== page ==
The ‘Grand Old Marxists’ – http://pulse.me/s/cJyVA
Republicans: We Won’t Build That – http://www.thefiscaltimes.com/Columns/2012/08/28/Republicans-We-Wont-Build-That.aspx#page1
…it’s not always due to the leg room or the obese passenger in the aisle seat (see “Arijit Vs. Delta”).
I have the greatest disdain for the security theatre at airports. Sadly, it’s taken to extremes at US airports. I’ve never understood why the majority of passengers not only endure the humiliation of being herded around like kindergarten children, but many become quite defensive when someone (not necessarily me) has a bit of harmless fun with checkpoint procedures or etiquette.
You’re welcome to transmit your own bank account details, routing numbers or whatever in any way you wish. But you probably wouldn’t send your friend’s or your work colleague’s bank account number in a clear-text email. (Or would you?)
What about discussions and private details about their personal lives? If you were discussing a cousin’s difficult personal situation with a close friend, would you want that private discussion to be read by a bored system administrator looking for a laugh? Would you want it archived and data-mined by Google, or some other marketing outfit?
If not, invest an hour or so to learn PGP or GnuPG, and use it.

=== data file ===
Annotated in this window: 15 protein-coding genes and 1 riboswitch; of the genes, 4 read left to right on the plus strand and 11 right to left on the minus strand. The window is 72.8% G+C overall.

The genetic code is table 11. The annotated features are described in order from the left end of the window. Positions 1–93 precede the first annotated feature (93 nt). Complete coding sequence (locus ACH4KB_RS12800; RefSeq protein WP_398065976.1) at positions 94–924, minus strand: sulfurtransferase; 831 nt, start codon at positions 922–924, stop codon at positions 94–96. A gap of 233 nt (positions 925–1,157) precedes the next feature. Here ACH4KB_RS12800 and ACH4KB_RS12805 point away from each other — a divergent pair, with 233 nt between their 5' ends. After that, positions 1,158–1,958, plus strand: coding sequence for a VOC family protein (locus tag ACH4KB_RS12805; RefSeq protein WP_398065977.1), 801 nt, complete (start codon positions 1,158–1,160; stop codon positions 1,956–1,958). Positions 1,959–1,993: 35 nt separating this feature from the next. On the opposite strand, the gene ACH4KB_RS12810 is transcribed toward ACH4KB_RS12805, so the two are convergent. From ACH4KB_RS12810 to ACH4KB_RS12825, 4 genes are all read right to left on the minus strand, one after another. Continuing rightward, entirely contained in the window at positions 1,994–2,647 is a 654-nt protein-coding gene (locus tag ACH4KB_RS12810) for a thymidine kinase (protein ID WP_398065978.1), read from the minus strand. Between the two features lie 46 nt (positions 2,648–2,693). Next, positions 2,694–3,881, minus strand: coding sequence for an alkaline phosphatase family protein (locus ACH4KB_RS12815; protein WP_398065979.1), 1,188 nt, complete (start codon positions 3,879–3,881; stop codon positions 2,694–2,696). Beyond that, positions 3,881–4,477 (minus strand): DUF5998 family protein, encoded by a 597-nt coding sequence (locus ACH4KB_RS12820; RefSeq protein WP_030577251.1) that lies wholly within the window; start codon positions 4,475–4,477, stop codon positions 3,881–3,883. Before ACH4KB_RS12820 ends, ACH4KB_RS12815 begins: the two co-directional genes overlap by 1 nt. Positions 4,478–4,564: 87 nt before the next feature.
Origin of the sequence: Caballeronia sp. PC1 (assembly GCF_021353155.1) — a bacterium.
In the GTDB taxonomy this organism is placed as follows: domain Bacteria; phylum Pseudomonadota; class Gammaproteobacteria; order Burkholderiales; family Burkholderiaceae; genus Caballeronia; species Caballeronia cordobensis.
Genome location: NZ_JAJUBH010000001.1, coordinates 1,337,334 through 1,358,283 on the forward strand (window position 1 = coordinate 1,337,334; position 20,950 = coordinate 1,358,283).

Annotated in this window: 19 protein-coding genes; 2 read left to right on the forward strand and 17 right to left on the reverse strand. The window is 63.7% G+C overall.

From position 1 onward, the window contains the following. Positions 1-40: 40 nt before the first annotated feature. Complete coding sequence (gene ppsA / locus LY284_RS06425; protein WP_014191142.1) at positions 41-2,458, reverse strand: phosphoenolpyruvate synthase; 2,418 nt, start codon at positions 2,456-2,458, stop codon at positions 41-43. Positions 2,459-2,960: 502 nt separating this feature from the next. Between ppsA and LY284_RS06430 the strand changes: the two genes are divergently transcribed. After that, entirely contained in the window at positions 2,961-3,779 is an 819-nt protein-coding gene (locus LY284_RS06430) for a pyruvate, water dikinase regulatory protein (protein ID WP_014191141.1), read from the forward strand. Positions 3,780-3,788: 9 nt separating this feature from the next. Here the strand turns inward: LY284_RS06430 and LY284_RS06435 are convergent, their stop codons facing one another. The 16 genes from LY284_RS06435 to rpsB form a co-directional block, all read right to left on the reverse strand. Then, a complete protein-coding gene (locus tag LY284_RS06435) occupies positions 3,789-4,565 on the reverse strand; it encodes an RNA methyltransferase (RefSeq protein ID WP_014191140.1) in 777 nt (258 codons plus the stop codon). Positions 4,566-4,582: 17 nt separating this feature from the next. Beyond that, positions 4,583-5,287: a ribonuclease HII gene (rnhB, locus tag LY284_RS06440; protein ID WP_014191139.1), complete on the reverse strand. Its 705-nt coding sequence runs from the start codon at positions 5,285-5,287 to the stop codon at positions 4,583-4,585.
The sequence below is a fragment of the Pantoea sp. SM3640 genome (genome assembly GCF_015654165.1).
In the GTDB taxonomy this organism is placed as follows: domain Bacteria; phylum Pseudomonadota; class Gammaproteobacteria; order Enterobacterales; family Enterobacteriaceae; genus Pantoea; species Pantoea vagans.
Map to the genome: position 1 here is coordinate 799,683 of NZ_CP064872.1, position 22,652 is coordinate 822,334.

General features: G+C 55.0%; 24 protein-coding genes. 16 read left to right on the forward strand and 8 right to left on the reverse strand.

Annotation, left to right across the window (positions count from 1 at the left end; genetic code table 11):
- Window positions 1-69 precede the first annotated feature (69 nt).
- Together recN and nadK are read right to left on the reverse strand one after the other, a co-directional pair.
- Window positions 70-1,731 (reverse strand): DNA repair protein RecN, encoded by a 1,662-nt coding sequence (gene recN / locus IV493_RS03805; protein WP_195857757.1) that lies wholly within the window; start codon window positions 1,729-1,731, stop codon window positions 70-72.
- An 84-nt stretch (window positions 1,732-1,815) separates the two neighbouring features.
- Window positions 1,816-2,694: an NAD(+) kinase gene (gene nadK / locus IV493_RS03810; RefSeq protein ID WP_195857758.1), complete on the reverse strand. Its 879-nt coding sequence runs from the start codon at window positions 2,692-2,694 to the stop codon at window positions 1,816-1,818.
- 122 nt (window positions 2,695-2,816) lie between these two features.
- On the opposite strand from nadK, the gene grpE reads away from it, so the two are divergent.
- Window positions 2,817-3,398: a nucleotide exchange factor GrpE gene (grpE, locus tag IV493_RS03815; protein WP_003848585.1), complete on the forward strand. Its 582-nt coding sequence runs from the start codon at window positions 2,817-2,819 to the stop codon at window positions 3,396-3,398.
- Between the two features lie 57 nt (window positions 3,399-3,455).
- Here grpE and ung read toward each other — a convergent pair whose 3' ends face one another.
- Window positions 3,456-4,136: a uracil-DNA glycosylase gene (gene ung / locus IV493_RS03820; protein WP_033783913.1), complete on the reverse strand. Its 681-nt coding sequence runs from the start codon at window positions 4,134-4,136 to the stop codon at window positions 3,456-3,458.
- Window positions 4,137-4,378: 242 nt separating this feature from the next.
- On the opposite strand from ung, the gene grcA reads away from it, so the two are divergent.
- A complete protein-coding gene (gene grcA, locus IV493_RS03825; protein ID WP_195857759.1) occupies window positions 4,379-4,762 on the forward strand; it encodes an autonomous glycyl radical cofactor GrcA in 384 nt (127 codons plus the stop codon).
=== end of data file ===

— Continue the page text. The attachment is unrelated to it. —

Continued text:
If your everyday life doesn’t provide you enough opportunities to experience passive-aggressive behaviour, covert aggression or emotional manipulation in general, consider getting married. Marriage seems to drive people to new heights in this area, both in dishing out and dealing with it. When you tire of the same-old, same-old manoeuvres, children can add some interesting new twists. And they don’t even need to be able to talk to play important roles.
I just can’t develop a taste for it. I can’t imagine anyone really likes those aspects of a formal relationship, but I suppose most people are able to end up labelling them a price worth paying.
On the tip bucket at Descartes Coffee.
I did a bit of research into 3D printing in the 90s when it was still fairly new. But what struck me was how mature the technology was despite its immaturity. Most new technologies when they are prototyped require some imagination on the part of the viewer to fill in the gaps, to understand what its creator has in mind. But this stuff exceeded expectations from the start. At every company or research center I visited, I found engineers who were secretly using rapid-prototyping parts not as prototypes or reverse casts, but as production pieces for suitable applications. Secretly because that’s not what they were “supposed ” to be doing, not what the machines were budgeted for. What struck me as odd was that those were all seen as one-offs, as experiments that didn’t really fit into the R&D landscape. Today, rapid prototyping is quite commonplace in the world’s labs but still has the aura of an oddity. It’s good to see the technology being put to good, non-prototype use:
Google sent me one of these:
The news that they’re experiencing teething problems with their Nexus Q has made the rounds, and the decision to hand out the first batch of devices for free will be interpreted as an attempt to take cover in the mouth of a gift horse.
It works for me. Quite nicely, too.